By: Nikki Sassenus, Assistant Director
Since 1985, Americans have celebrated July as the nation’s official Park and Recreation Month to recognize the vital role parks and Recreation plays in our communities. During the COVID-19 pandemic, we heard a lot about the role parks played in providing space to achieve mental well-being, physical health, and personal interactions (be it from a distance). While the rest of the world was shuttered and closed, parks were open.
For decades, parks and recreational professionals have advocated that parks and quality programs as essential services. But while many people would agree playgrounds and programs are nice to have, funding for these is the first to get cut when times get tough. This is understandable when you are also funding public safety, roads, etc.
However, after a year spent in isolation, it’s time to reevaluate how we define essential services. To truly understand the essential nature of parks and Recreation, we must examine the objectives behind parks and programs, the “why,” in why we need them.
Parks like South Lakes don’t just offer a place to jog or play but a means for physical exercise, stress relief, interaction, and community building. The trails at Lake Forest Park aren’t just a place for kids to ride their bikes- it’s an opportunity to develop motor skills, physical coordination, and combat childhood obesity. Similarly, the 4th of July Yankee Doodle Parade downtown isn’t just about the decorated cars and candy tossed from float riders, but an opportunity for the community to come together, a chance to meet people, and a way to foster connections. According to the National Association of Town Watch, the best way to build a safer community is to know your neighbors. Parks and Recreation provides the places, programs, and opportunities to do just that.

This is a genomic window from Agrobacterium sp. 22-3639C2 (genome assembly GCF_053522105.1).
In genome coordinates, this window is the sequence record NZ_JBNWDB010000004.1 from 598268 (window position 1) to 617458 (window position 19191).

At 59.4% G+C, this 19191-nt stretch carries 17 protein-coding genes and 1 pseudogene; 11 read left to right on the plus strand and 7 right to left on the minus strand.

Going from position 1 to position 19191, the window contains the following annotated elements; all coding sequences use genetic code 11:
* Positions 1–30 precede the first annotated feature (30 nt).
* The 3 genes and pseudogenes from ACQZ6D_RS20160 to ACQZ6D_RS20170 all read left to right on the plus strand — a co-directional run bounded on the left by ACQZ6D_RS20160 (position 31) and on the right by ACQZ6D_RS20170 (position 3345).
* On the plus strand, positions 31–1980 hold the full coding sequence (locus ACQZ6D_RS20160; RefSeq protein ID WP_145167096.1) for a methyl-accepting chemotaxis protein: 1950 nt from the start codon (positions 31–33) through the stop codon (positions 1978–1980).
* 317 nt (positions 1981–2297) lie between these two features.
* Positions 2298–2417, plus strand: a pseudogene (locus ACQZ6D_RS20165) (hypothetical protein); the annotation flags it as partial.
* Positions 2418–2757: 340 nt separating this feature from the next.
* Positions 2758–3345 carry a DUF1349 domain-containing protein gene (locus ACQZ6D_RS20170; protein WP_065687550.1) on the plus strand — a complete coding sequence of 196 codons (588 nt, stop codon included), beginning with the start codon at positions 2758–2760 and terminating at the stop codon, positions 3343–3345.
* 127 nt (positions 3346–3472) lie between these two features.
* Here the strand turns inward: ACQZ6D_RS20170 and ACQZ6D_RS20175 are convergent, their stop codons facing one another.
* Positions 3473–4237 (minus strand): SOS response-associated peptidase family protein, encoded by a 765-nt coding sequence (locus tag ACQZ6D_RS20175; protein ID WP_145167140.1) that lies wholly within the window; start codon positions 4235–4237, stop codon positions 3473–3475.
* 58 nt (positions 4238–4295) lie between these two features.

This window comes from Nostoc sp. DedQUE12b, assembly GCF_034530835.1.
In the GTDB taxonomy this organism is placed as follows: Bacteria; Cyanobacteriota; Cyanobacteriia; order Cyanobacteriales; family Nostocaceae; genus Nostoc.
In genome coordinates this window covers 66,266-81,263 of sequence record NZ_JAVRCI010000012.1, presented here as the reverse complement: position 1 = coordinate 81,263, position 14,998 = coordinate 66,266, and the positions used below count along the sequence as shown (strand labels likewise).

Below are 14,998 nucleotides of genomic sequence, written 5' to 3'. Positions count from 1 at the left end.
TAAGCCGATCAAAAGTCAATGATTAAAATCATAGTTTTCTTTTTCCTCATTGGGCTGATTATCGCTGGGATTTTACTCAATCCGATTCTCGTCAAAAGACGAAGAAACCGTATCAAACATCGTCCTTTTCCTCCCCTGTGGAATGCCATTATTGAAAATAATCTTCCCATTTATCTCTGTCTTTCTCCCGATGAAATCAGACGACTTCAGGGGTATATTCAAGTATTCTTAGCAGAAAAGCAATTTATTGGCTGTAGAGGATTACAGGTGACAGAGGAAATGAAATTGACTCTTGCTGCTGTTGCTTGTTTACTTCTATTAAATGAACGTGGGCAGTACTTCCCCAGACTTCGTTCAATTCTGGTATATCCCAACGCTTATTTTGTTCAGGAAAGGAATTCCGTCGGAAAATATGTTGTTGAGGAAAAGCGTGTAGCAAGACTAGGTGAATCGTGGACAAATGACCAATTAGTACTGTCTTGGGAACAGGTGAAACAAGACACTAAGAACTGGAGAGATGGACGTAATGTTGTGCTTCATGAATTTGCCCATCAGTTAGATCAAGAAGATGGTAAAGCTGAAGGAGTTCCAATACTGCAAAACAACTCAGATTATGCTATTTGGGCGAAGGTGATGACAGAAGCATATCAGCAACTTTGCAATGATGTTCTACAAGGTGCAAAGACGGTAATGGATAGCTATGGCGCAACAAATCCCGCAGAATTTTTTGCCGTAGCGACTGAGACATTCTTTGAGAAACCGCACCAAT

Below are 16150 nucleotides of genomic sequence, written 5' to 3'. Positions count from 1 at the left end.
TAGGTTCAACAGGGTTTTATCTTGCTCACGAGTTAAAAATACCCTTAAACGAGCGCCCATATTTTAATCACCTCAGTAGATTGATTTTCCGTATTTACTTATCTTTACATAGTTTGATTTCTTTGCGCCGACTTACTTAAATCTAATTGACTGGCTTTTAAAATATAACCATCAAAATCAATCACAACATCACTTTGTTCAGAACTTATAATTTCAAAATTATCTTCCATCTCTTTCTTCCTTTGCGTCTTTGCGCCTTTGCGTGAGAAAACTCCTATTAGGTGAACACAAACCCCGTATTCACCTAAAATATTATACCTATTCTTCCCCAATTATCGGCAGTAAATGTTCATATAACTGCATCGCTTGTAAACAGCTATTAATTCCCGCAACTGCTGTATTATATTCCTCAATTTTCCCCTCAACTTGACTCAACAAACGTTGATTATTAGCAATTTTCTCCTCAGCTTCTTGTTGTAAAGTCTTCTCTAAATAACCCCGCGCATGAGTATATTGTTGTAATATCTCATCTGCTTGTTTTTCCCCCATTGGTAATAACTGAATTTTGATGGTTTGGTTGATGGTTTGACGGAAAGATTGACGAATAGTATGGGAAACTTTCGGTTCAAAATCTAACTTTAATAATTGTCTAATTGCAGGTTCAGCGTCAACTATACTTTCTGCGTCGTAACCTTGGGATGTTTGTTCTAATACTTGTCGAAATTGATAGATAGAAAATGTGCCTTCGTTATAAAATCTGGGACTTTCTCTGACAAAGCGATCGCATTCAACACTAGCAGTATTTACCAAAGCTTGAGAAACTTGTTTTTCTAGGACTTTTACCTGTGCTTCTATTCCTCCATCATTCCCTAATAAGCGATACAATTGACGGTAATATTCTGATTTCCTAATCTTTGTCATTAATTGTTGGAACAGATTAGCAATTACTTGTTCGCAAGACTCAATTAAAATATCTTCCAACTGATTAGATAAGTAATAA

In the last year, more people became aware of Parks and Recreation’s essential role in their community. So celebrate with us! Go to a park. Find a program. Visit a recreation center. Or volunteer. And celebrate parks and Recreation today and every day. For information on City of Denton Parks and programs, visit our website or follow us on Facebook
Source: City of Denton